Tuban Beach served as the chosen venue for the Beach Cleanup event held on Saturday, November 18, 2023. The objective of this event was to raise public awareness about the perils of marine debris and advocate for the importance of maintaining cleanliness on the beach. As a popular spot for both local and international tourists to relish the sunset, Tuban Beach often falls victim to litter left behind by visitors who neglect to dispose of their waste properly. This prevailing issue prompted the selection of Tuban Beach for the Beach Cleanup event in November. A total of 32 participants, comprising R.O.L.E Foundation staff, Bali WISE students, and volunteers, collaborated to collect 138.95 kg of non-organic waste. The collected waste will undergo a thorough sorting process at the ZeroWaste Center.

Location and Condition of the Beach

Situated in close proximity to the airport’s southern landing area, Tuban Beach has evolved into a sought-after tourism destination, attracting both domestic and international visitors. It serves as a tranquil setting where young people spend leisure time with family and friends, enjoying the scenic sunset. Despite its popularity, the beach lacks proper waste disposal facilities, leading individuals to dispose of their waste in various corners. In response, a collaborative effort with an elementary school was initiated to conduct a beach cleanup, aiming to illustrate the adverse consequences of environmental negligence. The objective is to foster an understanding of responsible waste management, emphasizing the need for clean beaches that bolster the tourism sector and address environmental challenges linked to waste.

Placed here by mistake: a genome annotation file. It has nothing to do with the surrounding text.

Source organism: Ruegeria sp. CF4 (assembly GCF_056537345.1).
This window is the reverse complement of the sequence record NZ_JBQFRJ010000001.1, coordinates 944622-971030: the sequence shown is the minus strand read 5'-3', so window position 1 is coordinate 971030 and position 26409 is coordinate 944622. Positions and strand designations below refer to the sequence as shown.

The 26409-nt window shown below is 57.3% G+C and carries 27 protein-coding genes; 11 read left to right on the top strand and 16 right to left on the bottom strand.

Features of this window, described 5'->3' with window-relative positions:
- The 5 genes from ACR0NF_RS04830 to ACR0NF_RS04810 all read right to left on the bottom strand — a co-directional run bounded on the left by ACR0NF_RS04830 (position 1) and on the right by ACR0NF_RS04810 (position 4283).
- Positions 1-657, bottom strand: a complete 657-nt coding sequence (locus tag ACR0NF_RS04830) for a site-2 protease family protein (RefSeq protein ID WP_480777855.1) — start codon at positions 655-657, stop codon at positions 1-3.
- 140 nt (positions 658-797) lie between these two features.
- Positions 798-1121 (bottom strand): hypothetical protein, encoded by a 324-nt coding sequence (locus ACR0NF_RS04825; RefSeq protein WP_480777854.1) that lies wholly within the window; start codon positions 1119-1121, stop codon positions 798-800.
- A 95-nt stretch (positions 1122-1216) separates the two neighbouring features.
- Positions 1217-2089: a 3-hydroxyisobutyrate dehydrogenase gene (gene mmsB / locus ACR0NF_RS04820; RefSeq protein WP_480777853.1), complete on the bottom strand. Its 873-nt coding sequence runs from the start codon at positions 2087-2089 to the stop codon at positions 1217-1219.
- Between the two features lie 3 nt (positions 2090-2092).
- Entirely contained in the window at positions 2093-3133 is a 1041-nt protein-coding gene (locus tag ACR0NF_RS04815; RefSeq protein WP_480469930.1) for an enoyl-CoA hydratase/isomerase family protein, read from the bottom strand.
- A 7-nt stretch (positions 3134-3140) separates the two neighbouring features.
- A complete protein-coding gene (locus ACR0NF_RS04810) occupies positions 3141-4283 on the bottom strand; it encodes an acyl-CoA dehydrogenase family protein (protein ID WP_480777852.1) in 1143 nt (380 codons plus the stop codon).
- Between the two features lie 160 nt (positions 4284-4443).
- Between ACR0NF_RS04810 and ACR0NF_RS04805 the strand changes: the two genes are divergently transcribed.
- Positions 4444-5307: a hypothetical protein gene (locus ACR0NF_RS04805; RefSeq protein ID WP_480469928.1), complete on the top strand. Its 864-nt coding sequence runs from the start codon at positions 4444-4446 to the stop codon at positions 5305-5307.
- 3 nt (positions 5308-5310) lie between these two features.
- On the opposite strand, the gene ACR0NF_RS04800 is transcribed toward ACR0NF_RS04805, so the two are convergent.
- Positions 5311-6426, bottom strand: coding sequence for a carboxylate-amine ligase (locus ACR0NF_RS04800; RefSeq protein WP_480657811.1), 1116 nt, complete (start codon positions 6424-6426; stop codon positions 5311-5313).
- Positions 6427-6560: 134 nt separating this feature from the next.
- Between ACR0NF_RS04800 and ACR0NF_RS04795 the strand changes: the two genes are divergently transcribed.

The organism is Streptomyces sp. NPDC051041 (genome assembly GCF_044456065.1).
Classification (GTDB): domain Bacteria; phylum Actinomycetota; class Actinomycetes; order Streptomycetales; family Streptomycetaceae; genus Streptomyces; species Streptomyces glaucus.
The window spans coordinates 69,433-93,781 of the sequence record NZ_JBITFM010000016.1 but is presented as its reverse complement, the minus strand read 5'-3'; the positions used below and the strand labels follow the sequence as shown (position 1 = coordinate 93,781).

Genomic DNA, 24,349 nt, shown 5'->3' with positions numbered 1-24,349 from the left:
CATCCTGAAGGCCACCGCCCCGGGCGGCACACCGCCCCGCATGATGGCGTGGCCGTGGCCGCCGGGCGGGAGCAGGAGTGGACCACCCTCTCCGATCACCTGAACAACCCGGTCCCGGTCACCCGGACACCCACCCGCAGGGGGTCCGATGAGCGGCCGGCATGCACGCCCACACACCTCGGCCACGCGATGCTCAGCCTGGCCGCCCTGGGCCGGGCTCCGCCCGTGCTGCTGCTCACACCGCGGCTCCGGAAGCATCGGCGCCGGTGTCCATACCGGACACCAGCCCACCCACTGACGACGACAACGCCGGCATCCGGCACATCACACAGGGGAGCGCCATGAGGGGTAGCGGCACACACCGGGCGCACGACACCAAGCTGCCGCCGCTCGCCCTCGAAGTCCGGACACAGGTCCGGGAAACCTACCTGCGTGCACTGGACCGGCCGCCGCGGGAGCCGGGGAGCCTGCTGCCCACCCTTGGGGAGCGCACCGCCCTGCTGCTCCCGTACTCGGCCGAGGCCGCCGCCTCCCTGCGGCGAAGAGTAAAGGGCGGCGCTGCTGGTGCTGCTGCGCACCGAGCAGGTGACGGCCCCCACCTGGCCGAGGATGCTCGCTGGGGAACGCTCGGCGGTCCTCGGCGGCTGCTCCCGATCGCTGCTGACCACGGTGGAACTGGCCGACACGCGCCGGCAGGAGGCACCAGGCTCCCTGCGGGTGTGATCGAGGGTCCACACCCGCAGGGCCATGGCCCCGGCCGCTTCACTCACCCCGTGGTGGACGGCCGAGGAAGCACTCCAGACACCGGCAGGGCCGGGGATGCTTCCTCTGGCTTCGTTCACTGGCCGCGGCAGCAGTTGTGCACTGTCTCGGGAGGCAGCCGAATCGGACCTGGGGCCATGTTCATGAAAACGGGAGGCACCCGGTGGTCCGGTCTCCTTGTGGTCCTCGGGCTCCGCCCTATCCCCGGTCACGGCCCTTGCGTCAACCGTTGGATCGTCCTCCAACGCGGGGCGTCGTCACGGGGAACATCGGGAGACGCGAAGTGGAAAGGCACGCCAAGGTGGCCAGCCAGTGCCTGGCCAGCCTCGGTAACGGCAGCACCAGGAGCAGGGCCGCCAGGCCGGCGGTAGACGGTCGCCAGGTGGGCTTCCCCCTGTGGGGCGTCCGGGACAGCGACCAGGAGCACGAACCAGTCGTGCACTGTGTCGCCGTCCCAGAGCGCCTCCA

Waste Collection and Separation

The Beach Cleanup at Tuban Beach yielded a collection of 138.95 kg of non-organic waste. The accompanying pie chart highlights the dominance of glass bottles, constituting approximately 40% of the total waste. Beer bottles were notably prevalent, often concealed in the grass and under trees. Residue, totaling around 50 kg, held a substantial percentage among other waste categories. The presence of scattered styrofoam, broken into small pieces, is particularly concerning due to its potential environmental contamination. Hard plastics, including plastic glass bottles and cups, accounted for 12% of the total waste. Soft plastics, such as laminated and colored plastic, constituted 4.7% of the collected waste. Shoes and slippers contributed 4%, while aluminum cans and Tetrapak were the minority constituents in this waste collection, each comprising a 1% share.